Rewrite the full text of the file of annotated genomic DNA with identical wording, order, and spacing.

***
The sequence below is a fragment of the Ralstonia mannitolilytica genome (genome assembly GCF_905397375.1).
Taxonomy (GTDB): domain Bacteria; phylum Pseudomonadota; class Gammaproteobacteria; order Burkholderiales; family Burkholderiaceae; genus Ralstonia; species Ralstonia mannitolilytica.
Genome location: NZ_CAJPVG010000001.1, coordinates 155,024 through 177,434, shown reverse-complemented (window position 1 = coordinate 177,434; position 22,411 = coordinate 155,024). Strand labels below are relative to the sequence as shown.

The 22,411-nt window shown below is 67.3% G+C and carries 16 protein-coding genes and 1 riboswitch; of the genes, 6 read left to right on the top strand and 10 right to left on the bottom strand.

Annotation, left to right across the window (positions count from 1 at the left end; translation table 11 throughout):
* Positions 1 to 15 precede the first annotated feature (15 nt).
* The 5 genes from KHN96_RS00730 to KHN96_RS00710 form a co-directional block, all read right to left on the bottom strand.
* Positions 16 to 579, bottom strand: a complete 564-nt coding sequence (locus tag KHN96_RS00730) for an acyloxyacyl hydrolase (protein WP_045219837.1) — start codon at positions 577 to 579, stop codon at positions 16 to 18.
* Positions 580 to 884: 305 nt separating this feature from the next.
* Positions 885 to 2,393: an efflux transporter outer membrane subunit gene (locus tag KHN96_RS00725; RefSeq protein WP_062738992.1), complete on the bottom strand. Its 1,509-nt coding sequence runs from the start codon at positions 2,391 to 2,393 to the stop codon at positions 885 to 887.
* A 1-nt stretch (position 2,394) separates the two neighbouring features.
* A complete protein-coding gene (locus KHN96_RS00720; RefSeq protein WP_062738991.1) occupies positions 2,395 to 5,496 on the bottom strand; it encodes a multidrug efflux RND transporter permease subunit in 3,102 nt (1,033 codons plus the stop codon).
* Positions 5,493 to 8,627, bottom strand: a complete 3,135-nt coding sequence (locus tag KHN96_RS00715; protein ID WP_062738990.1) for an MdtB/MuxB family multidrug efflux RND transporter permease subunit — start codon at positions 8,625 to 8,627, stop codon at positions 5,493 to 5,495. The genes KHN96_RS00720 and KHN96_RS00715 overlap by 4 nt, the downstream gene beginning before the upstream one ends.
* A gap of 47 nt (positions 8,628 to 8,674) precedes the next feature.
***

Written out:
The sequence below is a fragment of the Ralstonia mannitolilytica genome (genome assembly GCF_905397375.1).
Taxonomy (GTDB): domain Bacteria; phylum Pseudomonadota; class Gammaproteobacteria; order Burkholderiales; family Burkholderiaceae; genus Ralstonia; species Ralstonia mannitolilytica.
Genome location: NZ_CAJPVG010000001.1, coordinates 155,024 through 177,434, shown reverse-complemented (window position 1 = coordinate 177,434; position 22,411 = coordinate 155,024). Strand labels below are relative to the sequence as shown.

The 22,411-nt window shown below is 67.3% G+C and carries 16 protein-coding genes and 1 riboswitch; of the genes, 6 read left to right on the top strand and 10 right to left on the bottom strand.

Annotation, left to right across the window (positions count from 1 at the left end; translation table 11 throughout):
* Positions 1 to 15 precede the first annotated feature (15 nt).
* The 5 genes from KHN96_RS00730 to KHN96_RS00710 form a co-directional block, all read right to left on the bottom strand.
* Positions 16 to 579, bottom strand: a complete 564-nt coding sequence (locus tag KHN96_RS00730) for an acyloxyacyl hydrolase (protein WP_045219837.1) — start codon at positions 577 to 579, stop codon at positions 16 to 18.
* Positions 580 to 884: 305 nt separating this feature from the next.
* Positions 885 to 2,393: an efflux transporter outer membrane subunit gene (locus tag KHN96_RS00725; RefSeq protein WP_062738992.1), complete on the bottom strand. Its 1,509-nt coding sequence runs from the start codon at positions 2,391 to 2,393 to the stop codon at positions 885 to 887.
* A 1-nt stretch (position 2,394) separates the two neighbouring features.
* A complete protein-coding gene (locus KHN96_RS00720; RefSeq protein WP_062738991.1) occupies positions 2,395 to 5,496 on the bottom strand; it encodes a multidrug efflux RND transporter permease subunit in 3,102 nt (1,033 codons plus the stop codon).
* Positions 5,493 to 8,627, bottom strand: a complete 3,135-nt coding sequence (locus tag KHN96_RS00715; protein ID WP_062738990.1) for an MdtB/MuxB family multidrug efflux RND transporter permease subunit — start codon at positions 8,625 to 8,627, stop codon at positions 5,493 to 5,495. The genes KHN96_RS00720 and KHN96_RS00715 overlap by 4 nt, the downstream gene beginning before the upstream one ends.
* A gap of 47 nt (positions 8,628 to 8,674) precedes the next feature.